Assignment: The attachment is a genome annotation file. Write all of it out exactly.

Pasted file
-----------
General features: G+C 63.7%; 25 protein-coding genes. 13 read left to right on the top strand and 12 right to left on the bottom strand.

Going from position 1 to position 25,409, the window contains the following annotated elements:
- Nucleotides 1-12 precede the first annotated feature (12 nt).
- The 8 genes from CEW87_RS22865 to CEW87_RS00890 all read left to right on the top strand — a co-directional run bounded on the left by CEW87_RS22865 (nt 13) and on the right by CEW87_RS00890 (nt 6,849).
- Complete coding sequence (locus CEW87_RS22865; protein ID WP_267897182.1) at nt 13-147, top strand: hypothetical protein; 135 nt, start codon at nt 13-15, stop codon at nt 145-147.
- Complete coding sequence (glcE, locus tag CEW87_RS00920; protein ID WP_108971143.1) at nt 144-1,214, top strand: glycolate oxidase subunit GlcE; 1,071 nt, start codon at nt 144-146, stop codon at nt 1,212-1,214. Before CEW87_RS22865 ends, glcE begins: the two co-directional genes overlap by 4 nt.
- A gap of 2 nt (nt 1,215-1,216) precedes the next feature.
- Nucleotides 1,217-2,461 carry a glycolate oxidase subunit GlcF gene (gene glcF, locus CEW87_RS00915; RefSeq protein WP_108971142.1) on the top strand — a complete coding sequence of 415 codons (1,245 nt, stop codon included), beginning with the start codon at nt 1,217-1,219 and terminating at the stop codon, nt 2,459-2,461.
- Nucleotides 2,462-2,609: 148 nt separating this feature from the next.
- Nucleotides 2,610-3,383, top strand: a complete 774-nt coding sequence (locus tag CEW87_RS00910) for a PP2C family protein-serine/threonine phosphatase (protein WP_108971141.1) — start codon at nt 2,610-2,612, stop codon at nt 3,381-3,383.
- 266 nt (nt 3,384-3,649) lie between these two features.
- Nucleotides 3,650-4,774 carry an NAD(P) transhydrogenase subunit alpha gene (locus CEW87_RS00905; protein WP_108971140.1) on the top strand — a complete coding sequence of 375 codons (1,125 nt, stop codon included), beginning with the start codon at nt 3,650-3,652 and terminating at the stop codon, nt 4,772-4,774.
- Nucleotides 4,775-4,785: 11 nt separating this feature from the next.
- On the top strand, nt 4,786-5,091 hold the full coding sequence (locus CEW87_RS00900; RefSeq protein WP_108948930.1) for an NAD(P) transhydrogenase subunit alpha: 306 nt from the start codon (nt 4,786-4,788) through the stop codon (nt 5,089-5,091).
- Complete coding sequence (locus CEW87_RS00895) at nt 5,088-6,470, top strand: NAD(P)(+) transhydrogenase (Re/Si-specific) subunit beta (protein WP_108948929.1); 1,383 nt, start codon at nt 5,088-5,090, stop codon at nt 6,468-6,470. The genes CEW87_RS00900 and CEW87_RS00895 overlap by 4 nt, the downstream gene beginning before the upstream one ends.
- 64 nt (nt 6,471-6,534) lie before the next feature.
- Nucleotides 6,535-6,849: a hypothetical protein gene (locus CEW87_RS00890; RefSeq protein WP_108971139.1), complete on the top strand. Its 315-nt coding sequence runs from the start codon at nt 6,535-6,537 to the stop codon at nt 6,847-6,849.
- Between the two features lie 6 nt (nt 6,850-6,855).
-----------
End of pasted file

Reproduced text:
General features: G+C 63.7%; 25 protein-coding genes. 13 read left to right on the top strand and 12 right to left on the bottom strand.

Going from position 1 to position 25,409, the window contains the following annotated elements:
- Nucleotides 1-12 precede the first annotated feature (12 nt).
- The 8 genes from CEW87_RS22865 to CEW87_RS00890 all read left to right on the top strand — a co-directional run bounded on the left by CEW87_RS22865 (nt 13) and on the right by CEW87_RS00890 (nt 6,849).
- Complete coding sequence (locus CEW87_RS22865; protein ID WP_267897182.1) at nt 13-147, top strand: hypothetical protein; 135 nt, start codon at nt 13-15, stop codon at nt 145-147.
- Complete coding sequence (glcE, locus tag CEW87_RS00920; protein ID WP_108971143.1) at nt 144-1,214, top strand: glycolate oxidase subunit GlcE; 1,071 nt, start codon at nt 144-146, stop codon at nt 1,212-1,214. Before CEW87_RS22865 ends, glcE begins: the two co-directional genes overlap by 4 nt.
- A gap of 2 nt (nt 1,215-1,216) precedes the next feature.
- Nucleotides 1,217-2,461 carry a glycolate oxidase subunit GlcF gene (gene glcF, locus CEW87_RS00915; RefSeq protein WP_108971142.1) on the top strand — a complete coding sequence of 415 codons (1,245 nt, stop codon included), beginning with the start codon at nt 1,217-1,219 and terminating at the stop codon, nt 2,459-2,461.
- Nucleotides 2,462-2,609: 148 nt separating this feature from the next.
- Nucleotides 2,610-3,383, top strand: a complete 774-nt coding sequence (locus tag CEW87_RS00910) for a PP2C family protein-serine/threonine phosphatase (protein WP_108971141.1) — start codon at nt 2,610-2,612, stop codon at nt 3,381-3,383.
- 266 nt (nt 3,384-3,649) lie between these two features.
- Nucleotides 3,650-4,774 carry an NAD(P) transhydrogenase subunit alpha gene (locus CEW87_RS00905; protein WP_108971140.1) on the top strand — a complete coding sequence of 375 codons (1,125 nt, stop codon included), beginning with the start codon at nt 3,650-3,652 and terminating at the stop codon, nt 4,772-4,774.
- Nucleotides 4,775-4,785: 11 nt separating this feature from the next.
- On the top strand, nt 4,786-5,091 hold the full coding sequence (locus CEW87_RS00900; RefSeq protein WP_108948930.1) for an NAD(P) transhydrogenase subunit alpha: 306 nt from the start codon (nt 4,786-4,788) through the stop codon (nt 5,089-5,091).
- Complete coding sequence (locus CEW87_RS00895) at nt 5,088-6,470, top strand: NAD(P)(+) transhydrogenase (Re/Si-specific) subunit beta (protein WP_108948929.1); 1,383 nt, start codon at nt 5,088-5,090, stop codon at nt 6,468-6,470. The genes CEW87_RS00900 and CEW87_RS00895 overlap by 4 nt, the downstream gene beginning before the upstream one ends.
- 64 nt (nt 6,471-6,534) lie before the next feature.
- Nucleotides 6,535-6,849: a hypothetical protein gene (locus CEW87_RS00890; RefSeq protein WP_108971139.1), complete on the top strand. Its 315-nt coding sequence runs from the start codon at nt 6,535-6,537 to the stop codon at nt 6,847-6,849.
- Between the two features lie 6 nt (nt 6,850-6,855).